Nine months later I bought a package of gold stars and we tossed them high on New Year’s Eve. Not surprisingly, there are still a gracious plenty between the planks of my kitchen table, and seeing one glint with the light as I walk past never fails to make me happy. And now since that very first 2020 sighting of the stars, they’ve just kept coming, usually where you’d least expect to see them, and other times when you need to see them most.

We are never as alone as we feel.

Little Darlings

Last week I had the supreme pleasure of playing with babies, and I can tell you right off that there’s nothing better.

Nothing. But you knew that.

It all started with a parental trip to the hinterlands of a 40 foot snowfall — the perfect adventure in the perfect location, otherwise known as “too far away for the sitter to throw a tantrum and beg them to come home.”

Consequently, it didn’t matter if the kiddies loved me or loathed me — they were 100% stuck with me for a week. I, of course, was in heaven.

I now realize that I never really envisioned heaven properly. I knew it involved glitter, Bluey, dancing raucously atop the four foot high marble island, tiny tea sets with tiny spoons, and running with scissors. Still, while my own imagination may have begun drooping at least hourly, these babes never once drooped, not even during my mental collapse and their subsequent invasion of the blue and white “good” china. “Ooooh, let’s play flying saucer!!!”

Bath time rodeos? Check! Midnight sonatas? Check! The quick consummation of 5 bags (at 48 pieces per bag) of chicken nuggets for dinner three nights in a row? Check! Painting grandma’s hair with glitter bombs? Check!

But oh the joy of it all — I just can’t tell you — though I’ll gladly share a bit below:

Images taken at Atlanta Botanical Gardens, Fernbank, and Virginia Highlands, left to right: Smiling Giant, Wishful Thinking, Giant Wooden Forest Tulips, A Garden of Mesh Birds, the Water Maiden, Happy Frogs, Planting for Spring, Pure Joy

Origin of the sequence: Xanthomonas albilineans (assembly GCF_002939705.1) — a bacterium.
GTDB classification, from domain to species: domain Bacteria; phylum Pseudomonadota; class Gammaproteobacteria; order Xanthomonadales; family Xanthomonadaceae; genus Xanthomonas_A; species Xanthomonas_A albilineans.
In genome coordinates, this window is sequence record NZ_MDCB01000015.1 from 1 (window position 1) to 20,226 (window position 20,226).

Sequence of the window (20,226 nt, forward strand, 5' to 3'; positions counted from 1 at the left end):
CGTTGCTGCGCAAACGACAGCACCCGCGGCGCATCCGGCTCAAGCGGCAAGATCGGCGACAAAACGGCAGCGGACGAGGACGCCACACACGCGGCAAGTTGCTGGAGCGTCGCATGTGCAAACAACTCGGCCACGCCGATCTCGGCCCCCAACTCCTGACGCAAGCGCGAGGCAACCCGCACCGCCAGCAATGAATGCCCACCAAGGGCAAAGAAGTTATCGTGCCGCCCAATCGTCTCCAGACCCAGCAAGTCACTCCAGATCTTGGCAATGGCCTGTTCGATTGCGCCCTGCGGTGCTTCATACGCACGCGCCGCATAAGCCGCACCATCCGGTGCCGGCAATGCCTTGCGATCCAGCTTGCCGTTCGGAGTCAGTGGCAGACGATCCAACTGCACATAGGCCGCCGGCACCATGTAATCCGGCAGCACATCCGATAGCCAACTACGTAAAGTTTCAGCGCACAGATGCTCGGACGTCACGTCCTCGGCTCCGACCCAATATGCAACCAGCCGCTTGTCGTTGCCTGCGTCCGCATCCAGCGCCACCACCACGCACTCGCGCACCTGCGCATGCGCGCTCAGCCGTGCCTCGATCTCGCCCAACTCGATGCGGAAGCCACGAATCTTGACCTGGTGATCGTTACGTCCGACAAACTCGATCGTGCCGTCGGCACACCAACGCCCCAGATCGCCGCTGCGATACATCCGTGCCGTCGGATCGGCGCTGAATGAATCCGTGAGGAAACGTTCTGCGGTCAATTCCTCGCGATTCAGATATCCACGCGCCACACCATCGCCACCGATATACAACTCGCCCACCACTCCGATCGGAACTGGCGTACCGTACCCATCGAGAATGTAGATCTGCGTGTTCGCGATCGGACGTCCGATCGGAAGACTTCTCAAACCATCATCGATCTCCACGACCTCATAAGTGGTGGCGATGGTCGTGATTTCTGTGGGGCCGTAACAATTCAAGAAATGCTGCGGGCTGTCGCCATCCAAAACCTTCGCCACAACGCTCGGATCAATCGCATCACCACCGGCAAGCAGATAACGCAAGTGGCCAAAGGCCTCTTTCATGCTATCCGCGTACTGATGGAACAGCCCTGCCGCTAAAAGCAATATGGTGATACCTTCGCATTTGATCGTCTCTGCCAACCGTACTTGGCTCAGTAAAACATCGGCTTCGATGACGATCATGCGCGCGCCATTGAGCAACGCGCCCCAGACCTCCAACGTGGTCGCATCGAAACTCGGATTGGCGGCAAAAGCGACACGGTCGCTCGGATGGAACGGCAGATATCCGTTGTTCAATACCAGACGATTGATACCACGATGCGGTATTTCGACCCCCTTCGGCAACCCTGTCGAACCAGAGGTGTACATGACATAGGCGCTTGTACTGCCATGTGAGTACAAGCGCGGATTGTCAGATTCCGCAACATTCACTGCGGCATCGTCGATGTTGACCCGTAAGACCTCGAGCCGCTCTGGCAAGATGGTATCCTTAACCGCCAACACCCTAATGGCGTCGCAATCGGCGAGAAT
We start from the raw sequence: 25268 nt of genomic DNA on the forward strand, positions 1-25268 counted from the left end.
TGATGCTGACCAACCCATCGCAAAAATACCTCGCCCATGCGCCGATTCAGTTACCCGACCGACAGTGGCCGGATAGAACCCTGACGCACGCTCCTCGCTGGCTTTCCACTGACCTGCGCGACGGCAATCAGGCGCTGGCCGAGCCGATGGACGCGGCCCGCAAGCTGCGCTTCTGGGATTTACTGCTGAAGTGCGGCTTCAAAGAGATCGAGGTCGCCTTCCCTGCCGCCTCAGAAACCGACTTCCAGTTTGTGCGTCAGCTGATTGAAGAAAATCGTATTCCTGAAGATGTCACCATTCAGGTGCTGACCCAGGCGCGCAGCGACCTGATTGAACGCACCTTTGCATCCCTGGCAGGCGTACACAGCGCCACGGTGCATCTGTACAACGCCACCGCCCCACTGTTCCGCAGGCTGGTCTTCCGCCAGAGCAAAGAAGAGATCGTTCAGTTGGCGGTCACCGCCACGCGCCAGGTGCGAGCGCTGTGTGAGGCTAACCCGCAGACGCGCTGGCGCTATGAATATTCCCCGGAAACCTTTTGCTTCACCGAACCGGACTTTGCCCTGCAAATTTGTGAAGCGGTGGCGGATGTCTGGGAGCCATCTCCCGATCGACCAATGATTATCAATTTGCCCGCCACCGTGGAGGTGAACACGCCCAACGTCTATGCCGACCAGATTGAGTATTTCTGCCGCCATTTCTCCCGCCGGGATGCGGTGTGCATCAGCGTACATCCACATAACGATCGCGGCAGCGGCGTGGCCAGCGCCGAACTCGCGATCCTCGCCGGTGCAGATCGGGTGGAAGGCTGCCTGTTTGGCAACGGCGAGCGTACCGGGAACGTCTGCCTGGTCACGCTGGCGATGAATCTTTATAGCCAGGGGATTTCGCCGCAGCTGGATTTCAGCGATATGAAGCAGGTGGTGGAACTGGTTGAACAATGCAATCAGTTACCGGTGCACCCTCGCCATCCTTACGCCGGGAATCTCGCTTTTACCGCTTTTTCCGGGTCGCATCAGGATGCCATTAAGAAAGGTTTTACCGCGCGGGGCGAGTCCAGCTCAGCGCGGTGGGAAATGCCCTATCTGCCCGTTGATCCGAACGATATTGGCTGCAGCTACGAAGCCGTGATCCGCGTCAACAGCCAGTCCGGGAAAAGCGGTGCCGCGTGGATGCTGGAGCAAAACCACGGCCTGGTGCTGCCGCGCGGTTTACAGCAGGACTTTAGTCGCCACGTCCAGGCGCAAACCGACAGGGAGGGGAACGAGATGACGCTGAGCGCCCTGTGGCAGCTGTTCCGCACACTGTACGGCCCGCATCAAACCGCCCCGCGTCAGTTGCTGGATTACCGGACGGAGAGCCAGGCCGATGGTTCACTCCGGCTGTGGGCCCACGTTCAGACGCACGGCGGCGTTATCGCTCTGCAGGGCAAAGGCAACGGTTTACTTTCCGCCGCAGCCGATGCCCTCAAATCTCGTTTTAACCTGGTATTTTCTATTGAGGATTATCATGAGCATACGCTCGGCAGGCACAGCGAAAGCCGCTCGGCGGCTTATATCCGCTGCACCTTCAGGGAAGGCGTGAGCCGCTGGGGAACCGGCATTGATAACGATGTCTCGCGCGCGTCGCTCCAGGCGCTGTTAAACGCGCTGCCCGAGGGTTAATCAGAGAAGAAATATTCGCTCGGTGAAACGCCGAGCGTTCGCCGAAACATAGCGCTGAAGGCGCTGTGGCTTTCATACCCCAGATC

Teetering on the Edge

I’m not the

edgy girl.

No tats, no spikes, no dreads.

No piercings, no punk.

I may

on certain


look like the herd animal who


and waits

and watches —

hour by


In truth,

I love to teeter on the edge.

I love the glance.

There are lifetimes in a glance.

I love the sudden moment,

the realization that points me toward a choice.

I love the choosing,

rife with possibility.

I love the release,

the willing trade of certainty for chance.

I love the dance,

the should I? in full blood alliance with the windswept YES.

I love the joy,

the fearless taking of the Yes Yes Yes.

I love the leap,

the secret willingness to fly.

I love the fall to earth,

my home, my love.

Waves may be small, but oh

I love

the splash.

© Pam Goode

I Don’t Understand

(Mosaic by Pam Goode)

There are so many people walking in my neighborhood. They walk for relief, to exercise their pups, to grab at the sun, for a bit of human contact, to fill and empty and refill their lungs, to live, to be life, to embrace the simple and push aside the rest.

It seems so lovely, and yet …. sometimes I wonder at this other life we live.

I wonder why we can’t halt the world at its simplest and most pure — even for a moment — and revel in it enough to get us through until the next human-made catastrophe.

I don’t understand why some have the desire to overpower. Why the rush to war … or even the acceptance of war? I don’t understand how to turn a blind eye to madness just because it’s not on my turf.

I don’t understand why or how we move from “different” to “hate.”

I don’t understand the need to control, to subjugate. I don’t understand the ego boost of physically overpowering another human being just because you can.

We’re all capable of self control, even when some part of us struggles with it.

When I was young, I believed that if I looked closely at all the horror and pain that I saw around me and really felt it, then karma would be served and I wouldn’t have to live the horror myself. I’ve been lucky there.

And yet it isn’t unusual to see horror bestowed on the gentlest and most generous.

I don’t understand.

I don’t understand.

Why can’t we all look at a human being and see a human being?

Barcelona Anyone?

I’m heading back to Barcelona in June with a group of fabulous women. It’s one of those cities that I just can’t spend enough time in for oh so many reasons. A few, and only a few, are listed below.

1. The first thing you’ll notice about Barcelona is that she’s raucously colorful, and I do mean COLORFUL. From the exteriors to the ceilings to the street art, Barcelona is vibrant, shimmery, and alive.

2. She’s her own self, legally separated from Spain proper, and proud of her independence.

3. Barcelona reeks of art, from the galleries, to the buildings, to the streets, to the people.

4. Don’t get me wrong — everyone still wears black of course, but they’re too nice to snub you if you show up in chartreuse.

5. She’s easy peasy breezy — fully walkable with a mild Meditteranean climate.